A recent study by the Boston Consulting Group, Texas Health Resources and Harvard's schools of medicine and public health confirmed something medical malpractice attorneys see frequently: Hospitals can benefit from surgical errors and other medical errors.
The study followed 34,256 people who underwent surgery in 2010, 1,820 of which (more than 5 percent) had preventable complications. Those patients were hospitalized an average of 14 days, costing an average of $30,500 more than the "expected" stay for the patients' procedures.
What does this mean? It means insurance companies, the government and patients are paying for hospitals' malpractice, especially in cases where the malpractice goes unnoticed.
The authors of the study are calling for everyone, including insurers, to quit paying for substandard care and require hospitals to disclose how often surgery complications arise. They worry that hospitals have an incentive to maintain the status quo because working on reducing medical malpractice can negatively affect their bottom lines.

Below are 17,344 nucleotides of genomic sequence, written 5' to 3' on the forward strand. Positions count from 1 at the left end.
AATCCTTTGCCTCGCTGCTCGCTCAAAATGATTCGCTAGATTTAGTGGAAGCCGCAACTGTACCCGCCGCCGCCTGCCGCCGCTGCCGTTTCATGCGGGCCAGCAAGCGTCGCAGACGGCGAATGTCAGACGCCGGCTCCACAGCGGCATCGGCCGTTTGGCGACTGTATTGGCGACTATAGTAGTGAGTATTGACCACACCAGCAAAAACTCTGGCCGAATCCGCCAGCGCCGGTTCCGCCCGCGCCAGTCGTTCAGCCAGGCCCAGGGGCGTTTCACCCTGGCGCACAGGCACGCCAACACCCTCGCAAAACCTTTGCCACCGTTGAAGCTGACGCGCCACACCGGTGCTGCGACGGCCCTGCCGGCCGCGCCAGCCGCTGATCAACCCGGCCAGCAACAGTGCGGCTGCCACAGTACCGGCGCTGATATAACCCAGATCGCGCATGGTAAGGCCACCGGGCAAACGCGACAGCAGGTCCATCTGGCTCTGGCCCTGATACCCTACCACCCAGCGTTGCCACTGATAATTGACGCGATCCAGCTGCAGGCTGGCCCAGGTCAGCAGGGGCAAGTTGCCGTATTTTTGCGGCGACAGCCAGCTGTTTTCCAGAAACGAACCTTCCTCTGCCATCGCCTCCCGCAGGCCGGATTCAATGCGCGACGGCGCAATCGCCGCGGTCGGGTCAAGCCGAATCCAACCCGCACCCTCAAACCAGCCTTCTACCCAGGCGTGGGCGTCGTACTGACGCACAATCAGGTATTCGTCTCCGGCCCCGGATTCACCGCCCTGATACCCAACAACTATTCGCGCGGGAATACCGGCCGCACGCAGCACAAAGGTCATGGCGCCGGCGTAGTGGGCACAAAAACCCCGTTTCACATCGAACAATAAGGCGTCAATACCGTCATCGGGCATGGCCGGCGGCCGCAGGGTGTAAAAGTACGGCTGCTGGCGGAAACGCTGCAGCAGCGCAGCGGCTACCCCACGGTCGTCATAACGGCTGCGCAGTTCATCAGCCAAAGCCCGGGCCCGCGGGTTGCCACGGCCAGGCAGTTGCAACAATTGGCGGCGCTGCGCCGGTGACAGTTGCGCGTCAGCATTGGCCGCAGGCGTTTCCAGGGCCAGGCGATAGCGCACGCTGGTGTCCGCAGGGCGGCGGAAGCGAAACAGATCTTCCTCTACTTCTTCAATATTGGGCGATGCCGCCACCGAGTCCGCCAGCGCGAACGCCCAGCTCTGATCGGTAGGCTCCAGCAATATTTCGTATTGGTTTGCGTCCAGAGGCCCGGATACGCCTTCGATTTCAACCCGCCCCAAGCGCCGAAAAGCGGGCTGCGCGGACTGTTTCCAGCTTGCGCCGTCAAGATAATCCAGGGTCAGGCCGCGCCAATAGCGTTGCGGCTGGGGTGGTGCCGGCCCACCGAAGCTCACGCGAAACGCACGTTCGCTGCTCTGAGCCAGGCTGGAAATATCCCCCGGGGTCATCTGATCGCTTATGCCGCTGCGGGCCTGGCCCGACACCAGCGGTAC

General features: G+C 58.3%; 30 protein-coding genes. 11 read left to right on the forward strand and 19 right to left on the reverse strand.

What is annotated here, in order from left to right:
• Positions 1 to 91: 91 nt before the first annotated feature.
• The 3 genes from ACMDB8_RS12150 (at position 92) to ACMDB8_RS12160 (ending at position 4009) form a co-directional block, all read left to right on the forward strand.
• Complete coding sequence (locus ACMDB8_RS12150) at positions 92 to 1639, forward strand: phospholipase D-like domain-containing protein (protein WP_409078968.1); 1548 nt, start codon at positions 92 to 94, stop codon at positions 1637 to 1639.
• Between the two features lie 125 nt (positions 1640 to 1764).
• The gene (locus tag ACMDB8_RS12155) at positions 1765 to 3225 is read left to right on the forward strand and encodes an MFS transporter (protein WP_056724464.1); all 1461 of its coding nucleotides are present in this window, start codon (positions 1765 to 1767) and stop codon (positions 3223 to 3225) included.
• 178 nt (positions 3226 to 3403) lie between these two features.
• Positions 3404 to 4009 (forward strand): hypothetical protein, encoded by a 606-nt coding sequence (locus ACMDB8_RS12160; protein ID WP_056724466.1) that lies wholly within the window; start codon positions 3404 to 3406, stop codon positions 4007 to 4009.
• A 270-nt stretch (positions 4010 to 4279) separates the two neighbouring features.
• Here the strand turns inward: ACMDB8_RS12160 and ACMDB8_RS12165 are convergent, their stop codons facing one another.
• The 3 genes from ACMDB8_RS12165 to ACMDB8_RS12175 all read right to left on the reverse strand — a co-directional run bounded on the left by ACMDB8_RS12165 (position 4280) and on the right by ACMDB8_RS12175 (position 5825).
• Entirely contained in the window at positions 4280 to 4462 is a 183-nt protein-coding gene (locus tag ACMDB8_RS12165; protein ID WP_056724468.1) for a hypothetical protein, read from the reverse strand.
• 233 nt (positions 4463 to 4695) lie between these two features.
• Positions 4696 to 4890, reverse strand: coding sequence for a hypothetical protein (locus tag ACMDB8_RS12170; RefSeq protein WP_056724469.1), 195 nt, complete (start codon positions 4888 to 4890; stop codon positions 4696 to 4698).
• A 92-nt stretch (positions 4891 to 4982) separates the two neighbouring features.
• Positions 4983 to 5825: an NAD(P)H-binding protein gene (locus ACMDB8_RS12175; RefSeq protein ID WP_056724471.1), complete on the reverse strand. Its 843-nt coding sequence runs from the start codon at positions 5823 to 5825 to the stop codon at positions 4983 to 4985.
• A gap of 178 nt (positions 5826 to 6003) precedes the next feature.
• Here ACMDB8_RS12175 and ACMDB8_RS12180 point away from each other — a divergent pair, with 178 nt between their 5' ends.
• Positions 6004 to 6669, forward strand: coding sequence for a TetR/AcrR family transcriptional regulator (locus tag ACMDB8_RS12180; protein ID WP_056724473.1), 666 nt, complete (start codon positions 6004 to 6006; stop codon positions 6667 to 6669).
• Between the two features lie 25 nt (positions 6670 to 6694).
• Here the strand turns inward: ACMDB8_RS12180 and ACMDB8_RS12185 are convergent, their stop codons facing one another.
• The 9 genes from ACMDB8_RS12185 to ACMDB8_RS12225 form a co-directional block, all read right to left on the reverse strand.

This is just one more reason why it is vital to hold hospitals and medical professionals accountable for medical malpractice. Through a med mal lawsuit, plaintiffs can recover compensation for the money spent on subpar care, but they can do something even greater: they can tell hospitals and doctors that we won't accept that subpar care.
Source: New York Times, "Hospitals Profit From Surgical Errors, Study Finds," Denise Grady, April 16, 2013